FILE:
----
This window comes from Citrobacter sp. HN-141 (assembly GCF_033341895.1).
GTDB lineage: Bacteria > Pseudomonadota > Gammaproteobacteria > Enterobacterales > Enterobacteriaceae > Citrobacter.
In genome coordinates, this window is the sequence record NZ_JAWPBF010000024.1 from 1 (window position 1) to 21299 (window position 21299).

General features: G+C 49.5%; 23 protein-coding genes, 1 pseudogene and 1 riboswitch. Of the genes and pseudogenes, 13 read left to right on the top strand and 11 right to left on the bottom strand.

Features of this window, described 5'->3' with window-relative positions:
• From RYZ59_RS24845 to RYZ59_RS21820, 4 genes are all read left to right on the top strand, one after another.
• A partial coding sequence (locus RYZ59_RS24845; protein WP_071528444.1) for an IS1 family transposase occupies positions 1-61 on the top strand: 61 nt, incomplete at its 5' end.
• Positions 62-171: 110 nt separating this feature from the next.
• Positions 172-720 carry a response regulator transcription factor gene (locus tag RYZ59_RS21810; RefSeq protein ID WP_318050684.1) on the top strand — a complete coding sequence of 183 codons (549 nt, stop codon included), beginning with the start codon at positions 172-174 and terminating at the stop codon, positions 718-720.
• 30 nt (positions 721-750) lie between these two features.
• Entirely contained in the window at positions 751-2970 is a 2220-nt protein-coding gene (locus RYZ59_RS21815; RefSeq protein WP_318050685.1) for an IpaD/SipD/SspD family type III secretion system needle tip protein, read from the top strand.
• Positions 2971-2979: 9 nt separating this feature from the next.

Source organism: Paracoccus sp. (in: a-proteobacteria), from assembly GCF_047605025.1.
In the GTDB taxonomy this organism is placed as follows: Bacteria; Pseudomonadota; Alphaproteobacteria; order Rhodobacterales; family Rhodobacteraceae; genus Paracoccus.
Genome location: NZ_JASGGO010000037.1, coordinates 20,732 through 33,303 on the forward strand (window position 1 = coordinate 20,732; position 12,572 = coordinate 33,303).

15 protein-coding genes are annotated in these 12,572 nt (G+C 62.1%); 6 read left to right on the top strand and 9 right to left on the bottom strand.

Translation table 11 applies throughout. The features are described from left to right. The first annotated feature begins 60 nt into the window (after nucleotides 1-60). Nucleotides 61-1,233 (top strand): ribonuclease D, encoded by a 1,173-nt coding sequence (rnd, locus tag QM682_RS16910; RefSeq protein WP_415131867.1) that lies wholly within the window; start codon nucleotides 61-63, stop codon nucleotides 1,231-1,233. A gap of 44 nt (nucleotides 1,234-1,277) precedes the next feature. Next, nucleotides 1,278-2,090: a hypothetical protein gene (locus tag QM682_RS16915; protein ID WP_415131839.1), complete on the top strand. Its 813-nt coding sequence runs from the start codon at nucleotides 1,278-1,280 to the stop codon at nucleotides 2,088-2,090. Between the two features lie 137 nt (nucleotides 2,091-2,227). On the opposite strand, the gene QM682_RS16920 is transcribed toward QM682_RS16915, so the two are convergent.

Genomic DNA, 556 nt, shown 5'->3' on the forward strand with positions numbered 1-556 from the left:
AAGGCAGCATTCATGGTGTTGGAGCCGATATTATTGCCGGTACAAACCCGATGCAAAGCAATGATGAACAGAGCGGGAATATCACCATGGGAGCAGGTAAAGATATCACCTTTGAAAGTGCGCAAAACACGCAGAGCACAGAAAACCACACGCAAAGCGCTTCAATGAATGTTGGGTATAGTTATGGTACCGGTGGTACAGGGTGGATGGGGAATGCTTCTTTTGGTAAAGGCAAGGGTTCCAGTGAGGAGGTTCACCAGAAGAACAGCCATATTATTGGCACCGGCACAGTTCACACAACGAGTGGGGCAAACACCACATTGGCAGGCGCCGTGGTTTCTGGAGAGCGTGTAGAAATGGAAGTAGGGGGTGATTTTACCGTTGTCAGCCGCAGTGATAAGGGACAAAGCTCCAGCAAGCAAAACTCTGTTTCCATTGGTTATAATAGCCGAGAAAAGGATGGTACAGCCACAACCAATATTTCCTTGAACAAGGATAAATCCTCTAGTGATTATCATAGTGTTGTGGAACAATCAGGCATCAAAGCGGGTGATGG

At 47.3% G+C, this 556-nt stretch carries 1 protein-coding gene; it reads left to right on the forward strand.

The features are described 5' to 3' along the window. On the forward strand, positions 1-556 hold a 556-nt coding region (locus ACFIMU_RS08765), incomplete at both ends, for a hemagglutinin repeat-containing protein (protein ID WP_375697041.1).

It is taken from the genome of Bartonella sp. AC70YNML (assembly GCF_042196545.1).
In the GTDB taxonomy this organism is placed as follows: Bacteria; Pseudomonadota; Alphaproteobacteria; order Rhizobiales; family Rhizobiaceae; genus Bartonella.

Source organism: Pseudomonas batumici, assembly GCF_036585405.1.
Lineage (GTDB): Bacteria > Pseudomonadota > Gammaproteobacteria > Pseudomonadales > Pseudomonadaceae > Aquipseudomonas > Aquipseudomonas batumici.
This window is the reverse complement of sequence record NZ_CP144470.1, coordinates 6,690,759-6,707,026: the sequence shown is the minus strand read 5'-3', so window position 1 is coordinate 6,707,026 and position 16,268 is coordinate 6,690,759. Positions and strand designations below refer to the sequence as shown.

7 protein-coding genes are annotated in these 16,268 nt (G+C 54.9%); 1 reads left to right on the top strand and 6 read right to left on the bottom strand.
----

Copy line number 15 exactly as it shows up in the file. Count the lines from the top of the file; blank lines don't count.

Genome location: NZ_JASGGO010000037.1, coordinates 20,732 through 33,303 on the forward strand (window position 1 = coordinate 20,732; position 12,572 = coordinate 33,303).